Commuters will probably grow weary of the manual transmission but for everyone else it’s a sheer delight to find an analogue ‘box in a modern-day performance car. The short lever moves in a direct and precise manner; a rare and involving exercise. 
The influence from those high-level automotive engineers is obvious in small details such as the rev lights around the counter which indicate the maximum engine speed when the powertrain is still cold (M products coming to mind?). Once all the fluids are up to temperature, the additional horizontal rev lights illuminate as you approach the red line.

Once you’ve selected the most aggressive drivetrain settings, you are quickly drawn in by the i30 N’s performance. The engine pulls with vigour through all six gears. The rev-matching system contributes to brisk, smooth changes while the steering feel and feedback impress, even if the weighting becomes a touch too heavy in the sportier settings.

Just as pleasing is how light the car feels on its feet. Direction changes are swift with clear transmission of feedback through the chassis while a step off the accelerator lightens the rear ... just like it should. You can’t help but giggle when this car is driven hard. Weighing just over 1 500 kg (fully fuelled), it hides its weight well and you never feel threat-ened by any unpredictability from the chassis. The driving position is marginally too high, though, especially if you are taller than 1,8 metres.

On our test strip, we struggled to match the claimed 0-100 km/h sprint time of 6,1 seconds, the i30 N eventually settling on a quickest figure of 6,77 seconds, which lags behind that of rivals. The braking system was much more impressive, recording an average stop time of only 2,68 seconds. The car felt extremely stable during each of our 10 emergency stops.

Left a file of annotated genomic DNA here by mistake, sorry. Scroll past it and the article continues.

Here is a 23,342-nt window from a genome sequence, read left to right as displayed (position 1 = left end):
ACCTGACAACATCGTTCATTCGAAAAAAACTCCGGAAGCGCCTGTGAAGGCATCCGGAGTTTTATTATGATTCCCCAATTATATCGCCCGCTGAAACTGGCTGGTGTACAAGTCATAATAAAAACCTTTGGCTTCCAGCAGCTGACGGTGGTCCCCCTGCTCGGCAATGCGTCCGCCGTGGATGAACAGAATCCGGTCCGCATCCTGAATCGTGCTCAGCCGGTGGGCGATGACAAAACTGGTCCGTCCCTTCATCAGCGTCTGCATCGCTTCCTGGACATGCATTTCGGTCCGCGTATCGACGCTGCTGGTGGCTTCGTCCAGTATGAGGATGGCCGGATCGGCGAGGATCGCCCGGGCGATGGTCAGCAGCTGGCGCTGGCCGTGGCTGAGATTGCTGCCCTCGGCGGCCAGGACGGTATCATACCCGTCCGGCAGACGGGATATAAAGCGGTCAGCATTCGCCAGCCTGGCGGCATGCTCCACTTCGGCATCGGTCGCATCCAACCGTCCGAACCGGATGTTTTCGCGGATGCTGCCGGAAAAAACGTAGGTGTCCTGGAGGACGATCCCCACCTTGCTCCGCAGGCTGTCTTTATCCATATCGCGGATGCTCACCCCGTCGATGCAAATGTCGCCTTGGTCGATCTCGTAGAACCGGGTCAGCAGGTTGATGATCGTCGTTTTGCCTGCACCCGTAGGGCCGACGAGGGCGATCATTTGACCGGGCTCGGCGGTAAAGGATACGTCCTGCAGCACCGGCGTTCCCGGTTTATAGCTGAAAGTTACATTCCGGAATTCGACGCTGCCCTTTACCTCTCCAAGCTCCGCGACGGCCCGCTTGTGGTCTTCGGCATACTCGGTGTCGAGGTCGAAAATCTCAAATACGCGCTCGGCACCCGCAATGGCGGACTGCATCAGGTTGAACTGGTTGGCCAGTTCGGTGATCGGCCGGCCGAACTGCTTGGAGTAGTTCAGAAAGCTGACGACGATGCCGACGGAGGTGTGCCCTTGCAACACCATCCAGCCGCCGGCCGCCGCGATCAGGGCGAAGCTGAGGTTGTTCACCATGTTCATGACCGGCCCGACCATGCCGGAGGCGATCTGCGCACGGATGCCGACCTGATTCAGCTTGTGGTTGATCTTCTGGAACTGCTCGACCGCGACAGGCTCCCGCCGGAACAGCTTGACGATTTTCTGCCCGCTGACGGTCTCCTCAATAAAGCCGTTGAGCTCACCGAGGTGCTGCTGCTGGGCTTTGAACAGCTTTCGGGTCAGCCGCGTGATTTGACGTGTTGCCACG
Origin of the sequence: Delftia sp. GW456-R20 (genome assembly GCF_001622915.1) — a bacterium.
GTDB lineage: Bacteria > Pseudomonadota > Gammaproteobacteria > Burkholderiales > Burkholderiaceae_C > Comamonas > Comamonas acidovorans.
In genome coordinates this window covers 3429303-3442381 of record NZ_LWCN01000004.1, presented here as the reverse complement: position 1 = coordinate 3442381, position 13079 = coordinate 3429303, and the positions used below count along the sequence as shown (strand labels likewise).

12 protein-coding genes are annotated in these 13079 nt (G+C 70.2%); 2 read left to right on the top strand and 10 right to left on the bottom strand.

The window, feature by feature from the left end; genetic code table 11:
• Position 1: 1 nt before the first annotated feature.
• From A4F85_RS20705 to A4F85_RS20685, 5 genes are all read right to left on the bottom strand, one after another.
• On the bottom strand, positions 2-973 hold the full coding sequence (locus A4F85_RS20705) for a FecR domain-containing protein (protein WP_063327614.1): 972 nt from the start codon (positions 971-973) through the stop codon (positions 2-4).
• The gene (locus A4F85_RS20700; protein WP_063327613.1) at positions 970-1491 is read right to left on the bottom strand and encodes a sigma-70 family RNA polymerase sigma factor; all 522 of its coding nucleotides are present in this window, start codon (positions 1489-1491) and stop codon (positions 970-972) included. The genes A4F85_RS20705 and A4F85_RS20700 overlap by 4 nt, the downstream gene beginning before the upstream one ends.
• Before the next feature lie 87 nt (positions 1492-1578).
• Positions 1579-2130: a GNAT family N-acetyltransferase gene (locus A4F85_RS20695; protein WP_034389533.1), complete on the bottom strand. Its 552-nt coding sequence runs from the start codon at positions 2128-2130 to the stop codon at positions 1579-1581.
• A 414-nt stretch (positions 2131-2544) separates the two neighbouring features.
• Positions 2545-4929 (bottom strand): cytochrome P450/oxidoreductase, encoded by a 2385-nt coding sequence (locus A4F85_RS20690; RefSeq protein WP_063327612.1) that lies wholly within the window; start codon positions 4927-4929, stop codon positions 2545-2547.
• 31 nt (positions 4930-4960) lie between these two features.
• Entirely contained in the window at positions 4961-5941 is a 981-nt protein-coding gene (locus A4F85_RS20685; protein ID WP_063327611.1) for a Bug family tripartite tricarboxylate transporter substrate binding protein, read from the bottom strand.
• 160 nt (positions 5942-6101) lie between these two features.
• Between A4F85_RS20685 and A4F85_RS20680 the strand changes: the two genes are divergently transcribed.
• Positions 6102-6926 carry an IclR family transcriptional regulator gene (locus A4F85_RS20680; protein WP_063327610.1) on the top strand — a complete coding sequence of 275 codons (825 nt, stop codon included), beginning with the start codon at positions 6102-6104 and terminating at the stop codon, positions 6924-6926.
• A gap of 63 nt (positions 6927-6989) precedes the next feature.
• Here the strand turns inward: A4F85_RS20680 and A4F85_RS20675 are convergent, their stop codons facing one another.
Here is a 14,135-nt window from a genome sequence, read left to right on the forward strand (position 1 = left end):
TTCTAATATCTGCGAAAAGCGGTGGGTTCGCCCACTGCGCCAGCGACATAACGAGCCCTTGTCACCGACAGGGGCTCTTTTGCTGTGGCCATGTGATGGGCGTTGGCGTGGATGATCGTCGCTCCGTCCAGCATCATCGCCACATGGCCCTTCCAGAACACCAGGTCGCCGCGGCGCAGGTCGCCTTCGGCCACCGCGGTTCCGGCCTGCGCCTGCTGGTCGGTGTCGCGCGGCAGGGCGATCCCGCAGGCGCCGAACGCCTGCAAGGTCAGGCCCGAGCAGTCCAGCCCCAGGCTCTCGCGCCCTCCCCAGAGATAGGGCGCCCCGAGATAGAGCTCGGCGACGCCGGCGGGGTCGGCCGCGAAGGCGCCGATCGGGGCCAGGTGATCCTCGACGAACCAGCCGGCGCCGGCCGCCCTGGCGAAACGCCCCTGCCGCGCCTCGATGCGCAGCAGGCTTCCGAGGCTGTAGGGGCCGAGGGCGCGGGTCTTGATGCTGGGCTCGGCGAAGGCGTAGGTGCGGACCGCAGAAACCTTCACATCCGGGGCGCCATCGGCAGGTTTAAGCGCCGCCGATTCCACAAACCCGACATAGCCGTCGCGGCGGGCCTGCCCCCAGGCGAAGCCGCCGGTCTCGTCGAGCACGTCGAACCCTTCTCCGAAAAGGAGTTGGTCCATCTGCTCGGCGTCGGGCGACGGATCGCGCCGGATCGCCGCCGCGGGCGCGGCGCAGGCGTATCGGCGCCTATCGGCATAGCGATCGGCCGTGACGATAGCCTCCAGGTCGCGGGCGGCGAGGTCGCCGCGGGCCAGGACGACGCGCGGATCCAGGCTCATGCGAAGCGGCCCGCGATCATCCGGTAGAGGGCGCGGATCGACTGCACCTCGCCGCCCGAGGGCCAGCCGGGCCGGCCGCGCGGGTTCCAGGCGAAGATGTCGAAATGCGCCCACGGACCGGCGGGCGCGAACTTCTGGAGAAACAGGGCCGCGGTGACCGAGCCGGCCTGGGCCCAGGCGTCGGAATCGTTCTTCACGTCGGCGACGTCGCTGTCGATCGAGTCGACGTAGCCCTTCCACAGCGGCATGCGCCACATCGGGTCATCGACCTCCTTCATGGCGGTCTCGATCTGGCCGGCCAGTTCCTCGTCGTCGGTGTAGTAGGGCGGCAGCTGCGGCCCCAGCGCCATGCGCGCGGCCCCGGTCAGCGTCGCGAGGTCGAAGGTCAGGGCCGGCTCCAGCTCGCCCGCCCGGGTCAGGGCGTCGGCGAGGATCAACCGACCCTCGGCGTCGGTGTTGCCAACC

After spending two weeks with the i30 N, it’s clear this excellent chassis can handle more power, with the vehicle perhaps shedding some weight in the process to really boost performance. It appears Hyundai agrees, as it previewed with the i30 N Option at the 2018 Paris Motor Show. Seated in this show car, we were highly impressed with the bucket seats, Alcantara steering wheel and all the exterior body addenda which gave the i30 N a much more serious stance than nearly any other competitor.


It is refreshing to welcome a new manufacturer to the hot-hatch crowd. Even more so when that carmaker in question has shown serious intent to offer a performance car aimed directly at those enthusiasts who would normally flock to Renault and Volkswagen’s showrooms.

That said, the i30 N’s ultimate performance is somewhat disappointing, as shown by our Killarney track test on this vehicle in last month’s issue, and our test results here. But don’t let the facts and figures deter you; on the road, the i30 N feels quicker than the numbers suggest, and much more involving than some rivals. Sadly, it’s a pricey alternative to established hot hatches that are either quicker or less expensive.

As a first try, though, we can only heartily congratulate the company. Considering how accomplished the i30 N is, just imagine what upcoming N models (including the facelift) will be like…

Original article from Car